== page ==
A New Approach to Treating Ovarian Cancer
Ovarian cancer is the fifth most common cause of cancer deaths for women in the U.S. Now, CUNY researchers are working on a new imaging agent for ovarian cancer and for a type of targeted therapy called theranostics.
In a study published in Molecules, the authors describe how they produced the imaging agent and tested its efficacy in mice. Postdoctoral fellow Outi Keinänen, Ph.D. graduate Kimberly Fung, previous postdoctoral fellow Delphine Vivier, and Professor Brian Zeglis (Hunter College, The Graduate Center) were authors on the paper.
In ovarian cancer as well as breast and pancreatic cancers, a protein called Mucin 1, or MUC1, is overexpressed. This means it appears on the outside of tumor cells more often than it appears on normal cells. The MUC1 protein on tumor cells also has some slight chemical differences from the protein on healthy cells, making it a useful target for imaging or therapeutic purposes.
The researchers produced an agent that could be used for immunoPET imaging. ImmunoPET uses a combination of antibodies—important defenders in the immune system—and radioactive tracers. In this case the researchers chose the mouse antibody AR20.5, which is naturally good at binding to the MUC1 proteins on tumor cells. By attaching the radionuclide Zirconium-89 to the antibody via a linker molecule, the researchers created something that would bind to tumor cells and light up cancerous areas on a scan.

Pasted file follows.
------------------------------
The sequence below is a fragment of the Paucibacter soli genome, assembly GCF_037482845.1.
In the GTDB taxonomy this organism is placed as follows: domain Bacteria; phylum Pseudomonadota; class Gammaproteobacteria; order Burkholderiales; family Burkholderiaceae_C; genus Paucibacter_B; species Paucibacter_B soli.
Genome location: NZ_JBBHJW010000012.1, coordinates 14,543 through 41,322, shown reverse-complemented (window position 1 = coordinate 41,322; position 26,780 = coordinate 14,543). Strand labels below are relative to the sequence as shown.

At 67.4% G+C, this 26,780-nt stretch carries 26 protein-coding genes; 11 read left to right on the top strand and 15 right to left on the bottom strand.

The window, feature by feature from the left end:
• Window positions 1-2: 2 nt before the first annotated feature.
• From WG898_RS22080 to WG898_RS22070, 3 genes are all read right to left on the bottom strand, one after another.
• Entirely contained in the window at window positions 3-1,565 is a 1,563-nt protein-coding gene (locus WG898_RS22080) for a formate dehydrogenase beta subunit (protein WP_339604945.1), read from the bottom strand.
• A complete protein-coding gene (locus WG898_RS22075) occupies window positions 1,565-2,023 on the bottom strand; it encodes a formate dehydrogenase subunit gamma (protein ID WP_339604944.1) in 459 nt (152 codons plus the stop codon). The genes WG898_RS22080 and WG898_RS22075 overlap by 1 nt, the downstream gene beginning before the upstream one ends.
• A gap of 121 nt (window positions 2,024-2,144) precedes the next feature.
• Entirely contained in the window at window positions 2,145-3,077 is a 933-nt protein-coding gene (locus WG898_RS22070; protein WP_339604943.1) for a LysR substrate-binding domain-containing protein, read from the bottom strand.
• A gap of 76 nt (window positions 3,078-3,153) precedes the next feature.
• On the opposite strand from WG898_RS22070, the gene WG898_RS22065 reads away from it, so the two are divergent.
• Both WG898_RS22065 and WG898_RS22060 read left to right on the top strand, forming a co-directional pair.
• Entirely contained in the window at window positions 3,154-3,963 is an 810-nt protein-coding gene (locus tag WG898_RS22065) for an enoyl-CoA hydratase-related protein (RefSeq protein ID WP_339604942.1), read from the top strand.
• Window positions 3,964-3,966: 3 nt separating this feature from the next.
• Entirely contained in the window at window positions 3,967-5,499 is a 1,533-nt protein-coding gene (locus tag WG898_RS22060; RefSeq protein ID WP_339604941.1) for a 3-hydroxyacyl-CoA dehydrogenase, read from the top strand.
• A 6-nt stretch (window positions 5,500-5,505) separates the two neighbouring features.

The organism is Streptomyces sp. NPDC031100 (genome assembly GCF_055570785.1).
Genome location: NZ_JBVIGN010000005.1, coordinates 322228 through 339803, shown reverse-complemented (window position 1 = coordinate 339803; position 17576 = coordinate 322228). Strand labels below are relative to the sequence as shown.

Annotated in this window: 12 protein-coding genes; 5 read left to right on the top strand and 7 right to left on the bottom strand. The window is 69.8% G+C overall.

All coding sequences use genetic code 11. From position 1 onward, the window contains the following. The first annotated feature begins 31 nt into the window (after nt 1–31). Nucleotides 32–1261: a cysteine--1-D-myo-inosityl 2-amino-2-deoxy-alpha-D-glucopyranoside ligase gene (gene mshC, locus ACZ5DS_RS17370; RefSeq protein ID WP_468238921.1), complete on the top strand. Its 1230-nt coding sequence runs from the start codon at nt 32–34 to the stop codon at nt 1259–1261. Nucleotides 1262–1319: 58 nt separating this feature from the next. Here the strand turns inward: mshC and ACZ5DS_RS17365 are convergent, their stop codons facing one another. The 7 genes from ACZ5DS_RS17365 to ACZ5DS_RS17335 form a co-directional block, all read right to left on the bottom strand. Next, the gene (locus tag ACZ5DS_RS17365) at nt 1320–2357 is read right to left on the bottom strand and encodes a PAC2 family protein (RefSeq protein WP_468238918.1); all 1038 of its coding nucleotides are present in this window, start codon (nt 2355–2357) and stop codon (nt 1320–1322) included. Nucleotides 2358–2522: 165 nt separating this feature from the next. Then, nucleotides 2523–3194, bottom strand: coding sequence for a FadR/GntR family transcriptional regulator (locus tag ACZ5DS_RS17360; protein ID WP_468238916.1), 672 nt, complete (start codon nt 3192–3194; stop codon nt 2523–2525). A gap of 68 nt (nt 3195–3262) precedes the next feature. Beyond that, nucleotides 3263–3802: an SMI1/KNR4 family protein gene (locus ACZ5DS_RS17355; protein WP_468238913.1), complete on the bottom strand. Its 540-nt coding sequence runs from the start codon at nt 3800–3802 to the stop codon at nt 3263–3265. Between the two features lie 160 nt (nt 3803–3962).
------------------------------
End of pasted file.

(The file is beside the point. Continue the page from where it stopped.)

Experiments on using the agent to image ovarian cancer in mouse models showed good results. The authors say there is room for improvement, though, and they plan to keep tweaking and testing it with the hopes that it can one day be used to map out cancerous tissues in humans.